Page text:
Extinction Threatens Salespeople?
Is the salesperson facing extinction?
The number of sales jobs in the United States — notes Slate’s James Ledbetter — has decreased dramatically in recent years:
From 1950 to 1980, sales represented one of the fastest-growing occupations in the country. In the 1980s, sales was by far the largest job-growth category, increasing 54 percent. That growth slowed in the 1990s, and by 2007, the number of sales job was shrinking. No other job category has experienced a drop this sharp in the same time period.
But at the same time, sales jobs still comprise 11% of the workforce — unchanged from 10 years ago.
What’s the conclusion to draw? Ledbetter, with props to Arthur Miller, concludes that we’re facing the extinction of salesmen. What’s to blame? “The biggest culprit in killing off sales jobs is right in front of you: the Internet,” he says. In particular, he correlates the declining numbers of salespeople — from car dealerships to pharma — with the rising number of goods and services (music, books, stocks, airline tickets) purchased online.
Sales Isn’t a Zero-Sum Game
Enter Internet, the extinction of salespeople? Not at all. In fact, I’d argue that Ledbetter is falling into the zero-sum thinking trap. Namely, he posits that there are a fixed amount of sales in the universe, hence with more sales happening online, the number of salespeople must decline.
But positing that the volume of sales in the universe is fixed is a fallacy. Otherwise, the economy couldn’t grow. Furthermore, nowhere in Ledbetter’s story does he talk about sales productivity. In fact, I’d argue that when it comes to charting the changing sales profession over the past 20 years, the story is predominantly about CRM-driven productivity gains.
Before: Going “Woodward and Bernstein” on Prospects
To see why, flash back to the 1990s and my job selling middleware for Open Environment. Say you wanted to sell middleware to Caterpillar in Peoria, III. What did you do?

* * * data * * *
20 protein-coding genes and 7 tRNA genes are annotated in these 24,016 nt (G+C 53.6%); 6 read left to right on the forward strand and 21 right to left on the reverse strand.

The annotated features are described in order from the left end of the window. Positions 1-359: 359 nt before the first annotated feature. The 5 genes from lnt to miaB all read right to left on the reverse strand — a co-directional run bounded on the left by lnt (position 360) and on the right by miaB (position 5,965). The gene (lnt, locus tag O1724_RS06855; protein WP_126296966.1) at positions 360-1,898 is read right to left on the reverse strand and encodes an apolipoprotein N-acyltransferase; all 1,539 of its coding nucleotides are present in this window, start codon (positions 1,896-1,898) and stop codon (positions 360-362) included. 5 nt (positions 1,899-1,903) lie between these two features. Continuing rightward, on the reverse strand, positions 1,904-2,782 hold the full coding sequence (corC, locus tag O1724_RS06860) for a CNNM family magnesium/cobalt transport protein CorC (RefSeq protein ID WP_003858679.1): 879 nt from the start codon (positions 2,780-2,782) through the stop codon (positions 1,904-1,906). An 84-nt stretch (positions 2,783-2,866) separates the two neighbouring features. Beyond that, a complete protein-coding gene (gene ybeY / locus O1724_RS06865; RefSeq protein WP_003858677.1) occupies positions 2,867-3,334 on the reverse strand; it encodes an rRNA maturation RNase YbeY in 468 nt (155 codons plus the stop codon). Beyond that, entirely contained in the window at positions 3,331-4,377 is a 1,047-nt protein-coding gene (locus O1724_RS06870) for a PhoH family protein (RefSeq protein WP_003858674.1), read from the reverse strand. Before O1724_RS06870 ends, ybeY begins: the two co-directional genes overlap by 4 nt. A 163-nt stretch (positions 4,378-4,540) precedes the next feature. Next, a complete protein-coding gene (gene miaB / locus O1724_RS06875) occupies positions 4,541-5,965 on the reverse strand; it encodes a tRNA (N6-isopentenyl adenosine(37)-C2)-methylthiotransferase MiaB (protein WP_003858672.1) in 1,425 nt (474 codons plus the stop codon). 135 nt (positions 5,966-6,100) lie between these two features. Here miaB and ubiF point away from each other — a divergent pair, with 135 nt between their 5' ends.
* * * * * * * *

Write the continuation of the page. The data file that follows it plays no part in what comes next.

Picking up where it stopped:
At the time, the sales rep job looked a lot like Woodward and Bernstein: staking out an organization to find the information you needed. You’d dispatch a salesperson to Peoria for 2 weeks, just to figure out what the sales opportunity might be. You’d order an annual report, which was already a year or more out of date. If you were lucky, it would list the names of a half-dozen executives. Contact details for crucial middle managers? Back to the stakeout.
Today: Sales Productivity Surging
Compare the pre-Internet days to today. Ignoring, for a moment, the improvements driven directly by marketing automation, how do you research a prospect or customer? LinkedIn of course (unless you’re one of the crazy sales people who don’t have a LinkedIn account), then bring up Google Maps to find the best route for 5 site visits in a day. Whereas 20 years ago, it wasn’t uncommon for IBM to put a sales rep in a cube in its customer’s offices, just to know what was going on.
Now consider productivity gains driven by good sales automation CRMs. In 2012 organizations will spend $20 billion on CRM. I’d estimate that half of that goes directly to one of the major sales innovations of the past 20 years: sales force automation (SFA). Now, with that $5 billion in mind, say your typical sales rep costs you $100/hour. Accordingly, using SFA, companies expect to increase their sales productivity by 50 million hours per year, or 6.25 million days, allowing them to eliminate 28,400 sales jobs.
Again, that’s not the Internet eating away at a fixed sales capacity, but productivity gains, thanks to SFA, buying companies more selling power.
CEOs Calling on Payphones
In the 1990s, when I had a lot of sales calls to make, guess what I had to do? Go to a payphone.
One day, I was standing at the US Airways wall of payphones — perhaps 50 in all — at Washington National airport, with a public address system blaring overhead. During a pause in announcements and my conversation, I looked at the person standing next to me, profanely chewing someone out over the phone. Who was it? None other than Lew Platt. Even the CEO of HP had to stand at the payphone.
Over the past 20 years, we’ve seen enormous productivity gains, and that’s especially true for sales. Accordingly, rather than heralding the decline and fall of the salesperson, this rise in sales productivity means that salespeople are wasting less time and performing at a higher level than ever before. This doesn’t mean the extinction of all salespeople, though.
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